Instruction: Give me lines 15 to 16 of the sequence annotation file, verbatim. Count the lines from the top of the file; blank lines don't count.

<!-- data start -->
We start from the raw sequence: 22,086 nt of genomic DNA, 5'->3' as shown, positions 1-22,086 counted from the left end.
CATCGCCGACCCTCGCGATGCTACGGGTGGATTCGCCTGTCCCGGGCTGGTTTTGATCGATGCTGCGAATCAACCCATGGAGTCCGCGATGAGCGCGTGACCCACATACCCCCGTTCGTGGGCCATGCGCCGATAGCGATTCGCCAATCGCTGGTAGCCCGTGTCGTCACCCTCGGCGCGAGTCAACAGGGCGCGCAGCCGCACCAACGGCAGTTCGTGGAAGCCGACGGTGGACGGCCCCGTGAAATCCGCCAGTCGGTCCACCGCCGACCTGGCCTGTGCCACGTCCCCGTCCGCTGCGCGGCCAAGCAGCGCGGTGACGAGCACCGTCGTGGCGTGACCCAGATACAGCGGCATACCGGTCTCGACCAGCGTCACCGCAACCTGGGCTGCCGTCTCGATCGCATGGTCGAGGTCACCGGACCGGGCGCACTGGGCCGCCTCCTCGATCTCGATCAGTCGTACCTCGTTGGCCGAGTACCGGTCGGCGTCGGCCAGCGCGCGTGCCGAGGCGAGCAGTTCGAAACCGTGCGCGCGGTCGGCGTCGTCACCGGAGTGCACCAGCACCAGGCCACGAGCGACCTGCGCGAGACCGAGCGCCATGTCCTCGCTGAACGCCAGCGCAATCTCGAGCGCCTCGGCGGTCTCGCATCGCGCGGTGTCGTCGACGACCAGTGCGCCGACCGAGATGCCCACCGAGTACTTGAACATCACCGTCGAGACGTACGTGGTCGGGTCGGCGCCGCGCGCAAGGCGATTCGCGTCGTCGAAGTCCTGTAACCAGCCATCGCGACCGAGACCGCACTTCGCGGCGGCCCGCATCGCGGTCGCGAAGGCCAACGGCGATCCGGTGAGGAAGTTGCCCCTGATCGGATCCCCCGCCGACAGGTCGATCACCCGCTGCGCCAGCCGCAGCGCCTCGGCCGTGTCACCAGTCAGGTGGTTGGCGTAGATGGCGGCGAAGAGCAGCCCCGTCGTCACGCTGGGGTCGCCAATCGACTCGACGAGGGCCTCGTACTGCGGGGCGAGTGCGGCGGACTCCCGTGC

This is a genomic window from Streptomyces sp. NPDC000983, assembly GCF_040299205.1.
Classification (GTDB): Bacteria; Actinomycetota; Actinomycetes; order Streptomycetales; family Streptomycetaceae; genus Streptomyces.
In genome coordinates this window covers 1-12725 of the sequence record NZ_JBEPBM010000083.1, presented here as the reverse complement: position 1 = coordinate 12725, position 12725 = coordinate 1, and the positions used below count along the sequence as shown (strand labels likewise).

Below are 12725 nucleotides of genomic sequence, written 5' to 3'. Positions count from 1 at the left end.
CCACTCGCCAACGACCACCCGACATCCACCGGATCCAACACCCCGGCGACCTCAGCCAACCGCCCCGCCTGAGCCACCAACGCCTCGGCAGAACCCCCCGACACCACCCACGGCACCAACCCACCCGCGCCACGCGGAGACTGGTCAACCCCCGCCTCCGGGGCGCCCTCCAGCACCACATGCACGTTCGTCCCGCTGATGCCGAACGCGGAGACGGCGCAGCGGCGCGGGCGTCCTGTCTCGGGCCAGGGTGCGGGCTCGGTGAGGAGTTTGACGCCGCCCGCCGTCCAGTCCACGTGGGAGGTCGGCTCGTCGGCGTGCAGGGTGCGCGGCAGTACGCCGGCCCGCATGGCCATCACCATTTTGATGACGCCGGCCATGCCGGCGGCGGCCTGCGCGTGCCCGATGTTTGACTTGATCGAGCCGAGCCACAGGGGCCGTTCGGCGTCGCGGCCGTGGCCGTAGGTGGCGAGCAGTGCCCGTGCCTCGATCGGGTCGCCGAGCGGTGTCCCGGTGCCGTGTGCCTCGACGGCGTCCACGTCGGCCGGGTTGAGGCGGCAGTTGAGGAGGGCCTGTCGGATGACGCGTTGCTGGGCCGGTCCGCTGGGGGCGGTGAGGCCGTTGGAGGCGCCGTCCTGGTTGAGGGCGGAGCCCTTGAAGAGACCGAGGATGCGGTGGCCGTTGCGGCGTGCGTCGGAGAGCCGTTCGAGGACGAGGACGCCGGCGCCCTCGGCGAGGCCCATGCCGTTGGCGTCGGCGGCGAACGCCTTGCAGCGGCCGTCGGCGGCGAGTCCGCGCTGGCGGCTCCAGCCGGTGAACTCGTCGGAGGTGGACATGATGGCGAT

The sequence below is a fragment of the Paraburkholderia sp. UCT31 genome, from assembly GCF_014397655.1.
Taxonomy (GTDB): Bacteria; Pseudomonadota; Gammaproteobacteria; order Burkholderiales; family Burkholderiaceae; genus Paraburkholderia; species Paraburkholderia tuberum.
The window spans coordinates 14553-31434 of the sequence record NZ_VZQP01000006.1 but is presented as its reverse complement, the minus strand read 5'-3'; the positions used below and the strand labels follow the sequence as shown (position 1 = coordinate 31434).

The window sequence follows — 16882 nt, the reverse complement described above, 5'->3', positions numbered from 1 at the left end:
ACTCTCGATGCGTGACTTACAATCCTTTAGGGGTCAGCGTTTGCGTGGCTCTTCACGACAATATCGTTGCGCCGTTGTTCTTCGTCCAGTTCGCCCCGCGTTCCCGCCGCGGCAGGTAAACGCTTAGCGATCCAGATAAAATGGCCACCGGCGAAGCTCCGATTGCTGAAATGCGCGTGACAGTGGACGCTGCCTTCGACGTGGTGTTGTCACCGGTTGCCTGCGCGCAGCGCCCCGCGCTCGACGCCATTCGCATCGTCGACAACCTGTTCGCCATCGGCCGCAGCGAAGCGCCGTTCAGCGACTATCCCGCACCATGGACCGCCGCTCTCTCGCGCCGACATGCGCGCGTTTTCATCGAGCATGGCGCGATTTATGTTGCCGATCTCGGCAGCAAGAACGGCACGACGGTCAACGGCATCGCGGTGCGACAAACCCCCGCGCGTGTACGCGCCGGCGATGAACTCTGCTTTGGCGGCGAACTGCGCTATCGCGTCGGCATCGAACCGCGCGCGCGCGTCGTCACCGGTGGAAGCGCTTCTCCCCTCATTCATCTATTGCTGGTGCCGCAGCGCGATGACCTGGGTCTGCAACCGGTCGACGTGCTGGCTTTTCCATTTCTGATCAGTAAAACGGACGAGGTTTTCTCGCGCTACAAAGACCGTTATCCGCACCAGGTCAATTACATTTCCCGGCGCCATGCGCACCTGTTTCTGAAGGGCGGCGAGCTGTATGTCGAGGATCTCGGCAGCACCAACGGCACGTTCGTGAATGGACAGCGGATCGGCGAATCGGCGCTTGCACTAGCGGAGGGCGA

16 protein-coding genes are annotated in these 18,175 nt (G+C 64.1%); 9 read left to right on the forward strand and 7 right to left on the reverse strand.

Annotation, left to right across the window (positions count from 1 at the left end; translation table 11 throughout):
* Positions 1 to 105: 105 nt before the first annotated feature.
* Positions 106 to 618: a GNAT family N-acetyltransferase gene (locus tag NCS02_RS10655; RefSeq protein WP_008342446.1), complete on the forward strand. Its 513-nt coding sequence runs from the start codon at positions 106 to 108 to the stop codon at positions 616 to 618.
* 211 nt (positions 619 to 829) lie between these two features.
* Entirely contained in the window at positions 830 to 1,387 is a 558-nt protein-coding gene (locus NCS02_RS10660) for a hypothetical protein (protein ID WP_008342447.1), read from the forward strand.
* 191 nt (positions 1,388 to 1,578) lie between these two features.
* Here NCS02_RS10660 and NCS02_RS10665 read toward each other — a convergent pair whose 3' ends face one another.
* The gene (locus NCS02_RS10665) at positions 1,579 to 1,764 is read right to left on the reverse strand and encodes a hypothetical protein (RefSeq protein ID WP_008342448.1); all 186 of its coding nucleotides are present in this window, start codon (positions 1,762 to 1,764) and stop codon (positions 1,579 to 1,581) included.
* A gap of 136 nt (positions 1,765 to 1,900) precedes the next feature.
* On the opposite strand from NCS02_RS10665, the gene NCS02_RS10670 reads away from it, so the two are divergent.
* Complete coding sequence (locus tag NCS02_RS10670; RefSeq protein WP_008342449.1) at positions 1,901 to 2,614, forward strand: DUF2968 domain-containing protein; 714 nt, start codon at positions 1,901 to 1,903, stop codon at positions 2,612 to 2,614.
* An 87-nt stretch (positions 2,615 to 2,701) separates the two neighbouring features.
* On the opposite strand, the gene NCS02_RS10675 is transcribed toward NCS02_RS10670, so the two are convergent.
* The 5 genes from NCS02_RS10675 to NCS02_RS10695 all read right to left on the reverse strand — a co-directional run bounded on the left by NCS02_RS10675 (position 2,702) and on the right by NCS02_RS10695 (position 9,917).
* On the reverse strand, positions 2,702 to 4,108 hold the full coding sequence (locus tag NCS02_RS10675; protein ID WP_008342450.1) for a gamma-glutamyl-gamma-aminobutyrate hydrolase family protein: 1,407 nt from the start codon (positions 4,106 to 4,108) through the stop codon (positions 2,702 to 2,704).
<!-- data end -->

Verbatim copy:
* Positions 1 to 105: 105 nt before the first annotated feature.
* Positions 106 to 618: a GNAT family N-acetyltransferase gene (locus tag NCS02_RS10655; RefSeq protein WP_008342446.1), complete on the forward strand. Its 513-nt coding sequence runs from the start codon at positions 106 to 108 to the stop codon at positions 616 to 618.